The published data based on retrospective recall support the position that there is a characteristic developmental sequence of clinical signs and symptoms in alcohol dependence illness. These symptoms cluster in three sequential temporal phases: psychological dependence, physiological dependence, and neurological disorganization. Individuals may discontinue alcohol consumption during any phase and are not doomed to complete the sequence. Attempts to develop subtypes of alcohol-dependent individuals are generally based on inadequate samples from nonrepresentative treatment centers, many of whose patients are not alcohol dependent. The proposed essential-reactive, primary-affective, and life-style typologies have very weak support. Studies repeatedly confirm sociopathic, depressed, and anxious subgroups of alcohol dependent patients. However, such classifications have not been able to encompass more than one-half of the treatment populations studied. These concurrent symptom types are more prevalent in publicly operated treatment facilities and are predictive of recovery.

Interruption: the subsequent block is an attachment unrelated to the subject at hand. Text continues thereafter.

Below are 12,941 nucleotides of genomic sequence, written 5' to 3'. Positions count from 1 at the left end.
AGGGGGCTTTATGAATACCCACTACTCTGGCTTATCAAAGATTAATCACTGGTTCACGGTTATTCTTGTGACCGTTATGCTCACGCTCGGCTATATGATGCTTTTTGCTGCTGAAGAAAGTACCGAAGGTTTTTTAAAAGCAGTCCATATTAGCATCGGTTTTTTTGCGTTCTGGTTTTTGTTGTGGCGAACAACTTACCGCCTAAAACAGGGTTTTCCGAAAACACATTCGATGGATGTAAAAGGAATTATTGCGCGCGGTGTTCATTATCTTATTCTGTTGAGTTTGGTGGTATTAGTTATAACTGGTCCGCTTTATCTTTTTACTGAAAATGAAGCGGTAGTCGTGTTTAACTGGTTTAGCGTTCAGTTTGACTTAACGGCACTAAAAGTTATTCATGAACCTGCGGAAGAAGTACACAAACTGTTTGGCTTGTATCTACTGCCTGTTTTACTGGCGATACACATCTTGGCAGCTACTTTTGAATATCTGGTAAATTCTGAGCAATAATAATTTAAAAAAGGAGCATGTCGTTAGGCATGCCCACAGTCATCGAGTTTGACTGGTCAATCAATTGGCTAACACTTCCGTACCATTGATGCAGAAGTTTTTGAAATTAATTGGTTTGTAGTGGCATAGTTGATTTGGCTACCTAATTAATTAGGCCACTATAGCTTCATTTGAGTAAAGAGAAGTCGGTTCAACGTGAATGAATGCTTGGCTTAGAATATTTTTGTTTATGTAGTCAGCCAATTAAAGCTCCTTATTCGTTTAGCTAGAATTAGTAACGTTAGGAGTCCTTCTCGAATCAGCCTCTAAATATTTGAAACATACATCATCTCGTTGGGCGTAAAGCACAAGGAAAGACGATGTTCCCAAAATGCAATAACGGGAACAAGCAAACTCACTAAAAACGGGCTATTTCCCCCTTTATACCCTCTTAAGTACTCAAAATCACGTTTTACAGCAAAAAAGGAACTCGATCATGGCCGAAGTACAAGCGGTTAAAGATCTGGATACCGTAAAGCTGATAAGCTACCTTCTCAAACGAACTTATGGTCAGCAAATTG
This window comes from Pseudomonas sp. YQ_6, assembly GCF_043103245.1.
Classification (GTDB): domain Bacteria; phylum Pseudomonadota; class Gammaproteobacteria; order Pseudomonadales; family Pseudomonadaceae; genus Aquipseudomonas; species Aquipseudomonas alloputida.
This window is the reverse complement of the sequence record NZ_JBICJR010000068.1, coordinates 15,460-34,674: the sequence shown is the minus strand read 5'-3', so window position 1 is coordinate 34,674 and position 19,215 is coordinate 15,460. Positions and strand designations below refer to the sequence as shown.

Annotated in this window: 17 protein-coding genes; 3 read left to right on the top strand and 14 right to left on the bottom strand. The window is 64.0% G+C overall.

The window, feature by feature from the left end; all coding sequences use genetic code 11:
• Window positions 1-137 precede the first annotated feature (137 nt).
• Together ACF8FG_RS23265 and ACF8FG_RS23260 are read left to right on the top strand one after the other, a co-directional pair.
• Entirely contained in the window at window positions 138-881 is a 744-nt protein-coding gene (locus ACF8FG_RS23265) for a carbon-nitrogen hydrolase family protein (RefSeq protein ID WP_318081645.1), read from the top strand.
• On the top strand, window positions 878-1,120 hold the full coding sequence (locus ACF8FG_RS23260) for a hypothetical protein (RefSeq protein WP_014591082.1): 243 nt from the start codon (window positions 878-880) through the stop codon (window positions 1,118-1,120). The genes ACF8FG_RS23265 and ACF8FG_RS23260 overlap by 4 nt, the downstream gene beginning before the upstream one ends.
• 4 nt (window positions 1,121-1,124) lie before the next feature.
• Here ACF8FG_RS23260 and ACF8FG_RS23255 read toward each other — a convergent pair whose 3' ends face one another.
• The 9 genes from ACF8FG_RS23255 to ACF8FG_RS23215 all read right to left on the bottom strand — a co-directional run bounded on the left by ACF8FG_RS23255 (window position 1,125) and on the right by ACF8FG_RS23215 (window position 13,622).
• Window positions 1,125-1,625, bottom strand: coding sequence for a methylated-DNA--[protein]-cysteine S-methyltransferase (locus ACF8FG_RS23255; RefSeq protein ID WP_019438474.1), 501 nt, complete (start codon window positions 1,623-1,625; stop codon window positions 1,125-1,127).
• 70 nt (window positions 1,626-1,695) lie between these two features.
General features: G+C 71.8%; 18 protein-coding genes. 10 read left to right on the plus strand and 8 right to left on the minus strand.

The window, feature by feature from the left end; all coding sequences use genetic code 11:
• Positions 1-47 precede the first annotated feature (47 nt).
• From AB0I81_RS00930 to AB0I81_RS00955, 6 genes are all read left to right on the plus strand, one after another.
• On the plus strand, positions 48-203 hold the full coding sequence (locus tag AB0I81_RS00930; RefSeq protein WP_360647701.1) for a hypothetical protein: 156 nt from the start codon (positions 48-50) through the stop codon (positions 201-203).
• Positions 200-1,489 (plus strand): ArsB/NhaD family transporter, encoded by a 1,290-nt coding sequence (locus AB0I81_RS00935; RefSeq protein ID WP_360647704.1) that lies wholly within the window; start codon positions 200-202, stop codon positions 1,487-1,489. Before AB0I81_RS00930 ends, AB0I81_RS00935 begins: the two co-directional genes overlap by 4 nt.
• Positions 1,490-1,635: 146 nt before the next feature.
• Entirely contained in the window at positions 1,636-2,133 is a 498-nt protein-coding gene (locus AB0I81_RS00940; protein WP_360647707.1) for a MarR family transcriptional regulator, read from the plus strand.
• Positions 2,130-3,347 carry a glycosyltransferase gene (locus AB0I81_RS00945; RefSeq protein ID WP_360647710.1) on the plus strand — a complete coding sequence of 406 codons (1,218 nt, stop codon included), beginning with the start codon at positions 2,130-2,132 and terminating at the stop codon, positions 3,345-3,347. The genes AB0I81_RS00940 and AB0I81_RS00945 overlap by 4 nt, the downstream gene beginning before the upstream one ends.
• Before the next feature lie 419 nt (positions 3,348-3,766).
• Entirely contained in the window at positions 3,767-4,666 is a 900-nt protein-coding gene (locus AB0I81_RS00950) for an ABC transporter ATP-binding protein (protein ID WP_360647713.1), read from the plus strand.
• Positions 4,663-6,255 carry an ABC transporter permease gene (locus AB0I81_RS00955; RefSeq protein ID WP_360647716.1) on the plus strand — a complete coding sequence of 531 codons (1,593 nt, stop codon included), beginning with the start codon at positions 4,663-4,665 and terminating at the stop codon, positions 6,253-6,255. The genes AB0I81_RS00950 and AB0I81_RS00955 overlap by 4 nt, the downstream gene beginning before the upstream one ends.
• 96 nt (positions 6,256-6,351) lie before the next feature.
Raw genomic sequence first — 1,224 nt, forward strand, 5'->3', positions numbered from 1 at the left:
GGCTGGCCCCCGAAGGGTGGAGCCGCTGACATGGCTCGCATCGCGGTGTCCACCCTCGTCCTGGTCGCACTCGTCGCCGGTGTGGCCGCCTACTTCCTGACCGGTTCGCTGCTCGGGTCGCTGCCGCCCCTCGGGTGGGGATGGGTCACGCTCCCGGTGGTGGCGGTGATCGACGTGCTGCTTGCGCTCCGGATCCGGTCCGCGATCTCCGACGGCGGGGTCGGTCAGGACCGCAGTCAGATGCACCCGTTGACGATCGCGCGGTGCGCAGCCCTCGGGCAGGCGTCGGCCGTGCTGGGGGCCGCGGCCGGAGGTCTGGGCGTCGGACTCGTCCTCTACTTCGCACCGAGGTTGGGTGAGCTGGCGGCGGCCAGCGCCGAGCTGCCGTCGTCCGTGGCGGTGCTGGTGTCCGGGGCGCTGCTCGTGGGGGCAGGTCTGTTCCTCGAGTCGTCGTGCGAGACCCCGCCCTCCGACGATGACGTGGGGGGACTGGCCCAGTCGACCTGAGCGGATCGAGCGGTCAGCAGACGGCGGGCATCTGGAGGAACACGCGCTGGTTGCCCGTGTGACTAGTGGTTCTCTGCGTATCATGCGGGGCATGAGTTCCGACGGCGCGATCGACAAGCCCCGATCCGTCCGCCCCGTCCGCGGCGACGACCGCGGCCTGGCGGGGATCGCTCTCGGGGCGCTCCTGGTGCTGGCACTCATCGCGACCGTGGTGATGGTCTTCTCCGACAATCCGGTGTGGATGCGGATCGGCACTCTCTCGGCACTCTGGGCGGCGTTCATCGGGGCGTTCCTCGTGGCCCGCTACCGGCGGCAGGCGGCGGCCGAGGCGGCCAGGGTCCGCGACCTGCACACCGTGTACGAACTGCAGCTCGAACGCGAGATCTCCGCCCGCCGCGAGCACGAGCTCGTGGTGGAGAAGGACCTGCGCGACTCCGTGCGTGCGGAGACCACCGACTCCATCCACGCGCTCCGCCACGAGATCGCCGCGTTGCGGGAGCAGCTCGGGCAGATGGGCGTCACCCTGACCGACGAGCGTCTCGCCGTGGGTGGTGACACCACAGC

|Original language||English (US)|
|Number of pages||33|
|Journal||Recent developments in alcoholism : an official publication of the American Medical Society on Alcoholism, the Research Society on Alcoholism, and the National Council on Alcoholism|
|State||Published - 1983|
ASJC Scopus subject areas